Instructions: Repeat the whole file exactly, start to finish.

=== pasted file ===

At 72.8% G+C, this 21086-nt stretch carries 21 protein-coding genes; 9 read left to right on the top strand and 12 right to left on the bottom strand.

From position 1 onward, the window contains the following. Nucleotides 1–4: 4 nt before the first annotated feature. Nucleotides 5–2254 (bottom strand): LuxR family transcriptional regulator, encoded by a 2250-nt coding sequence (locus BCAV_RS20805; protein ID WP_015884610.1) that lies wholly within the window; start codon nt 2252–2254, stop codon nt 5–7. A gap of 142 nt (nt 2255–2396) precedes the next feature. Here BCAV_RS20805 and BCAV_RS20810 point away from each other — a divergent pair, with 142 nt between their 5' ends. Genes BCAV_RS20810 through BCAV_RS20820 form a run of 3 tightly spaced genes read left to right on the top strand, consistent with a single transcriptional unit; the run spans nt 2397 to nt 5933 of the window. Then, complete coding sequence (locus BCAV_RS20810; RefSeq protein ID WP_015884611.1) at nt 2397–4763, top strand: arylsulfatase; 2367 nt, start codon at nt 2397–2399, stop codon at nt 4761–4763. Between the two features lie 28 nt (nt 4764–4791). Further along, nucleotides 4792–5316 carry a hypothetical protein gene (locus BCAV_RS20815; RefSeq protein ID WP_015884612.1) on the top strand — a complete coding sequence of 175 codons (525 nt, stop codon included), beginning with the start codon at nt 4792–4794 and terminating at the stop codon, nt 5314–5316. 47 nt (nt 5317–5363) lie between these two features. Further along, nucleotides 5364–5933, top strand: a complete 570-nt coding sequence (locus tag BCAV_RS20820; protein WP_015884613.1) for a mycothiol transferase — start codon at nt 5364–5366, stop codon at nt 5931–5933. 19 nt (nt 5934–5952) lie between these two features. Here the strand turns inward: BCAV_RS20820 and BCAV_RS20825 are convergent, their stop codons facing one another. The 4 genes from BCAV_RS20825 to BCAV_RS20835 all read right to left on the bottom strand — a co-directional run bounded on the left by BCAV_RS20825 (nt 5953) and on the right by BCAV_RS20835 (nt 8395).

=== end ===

At 72.8% G+C, this 21086-nt stretch carries 21 protein-coding genes; 9 read left to right on the top strand and 12 right to left on the bottom strand.

From position 1 onward, the window contains the following. Nucleotides 1–4: 4 nt before the first annotated feature. Nucleotides 5–2254 (bottom strand): LuxR family transcriptional regulator, encoded by a 2250-nt coding sequence (locus BCAV_RS20805; protein ID WP_015884610.1) that lies wholly within the window; start codon nt 2252–2254, stop codon nt 5–7. A gap of 142 nt (nt 2255–2396) precedes the next feature. Here BCAV_RS20805 and BCAV_RS20810 point away from each other — a divergent pair, with 142 nt between their 5' ends. Genes BCAV_RS20810 through BCAV_RS20820 form a run of 3 tightly spaced genes read left to right on the top strand, consistent with a single transcriptional unit; the run spans nt 2397 to nt 5933 of the window. Then, complete coding sequence (locus BCAV_RS20810; RefSeq protein ID WP_015884611.1) at nt 2397–4763, top strand: arylsulfatase; 2367 nt, start codon at nt 2397–2399, stop codon at nt 4761–4763. Between the two features lie 28 nt (nt 4764–4791). Further along, nucleotides 4792–5316 carry a hypothetical protein gene (locus BCAV_RS20815; RefSeq protein ID WP_015884612.1) on the top strand — a complete coding sequence of 175 codons (525 nt, stop codon included), beginning with the start codon at nt 4792–4794 and terminating at the stop codon, nt 5314–5316. 47 nt (nt 5317–5363) lie between these two features. Further along, nucleotides 5364–5933, top strand: a complete 570-nt coding sequence (locus tag BCAV_RS20820; protein WP_015884613.1) for a mycothiol transferase — start codon at nt 5364–5366, stop codon at nt 5931–5933. 19 nt (nt 5934–5952) lie between these two features. Here the strand turns inward: BCAV_RS20820 and BCAV_RS20825 are convergent, their stop codons facing one another. The 4 genes from BCAV_RS20825 to BCAV_RS20835 all read right to left on the bottom strand — a co-directional run bounded on the left by BCAV_RS20825 (nt 5953) and on the right by BCAV_RS20835 (nt 8395).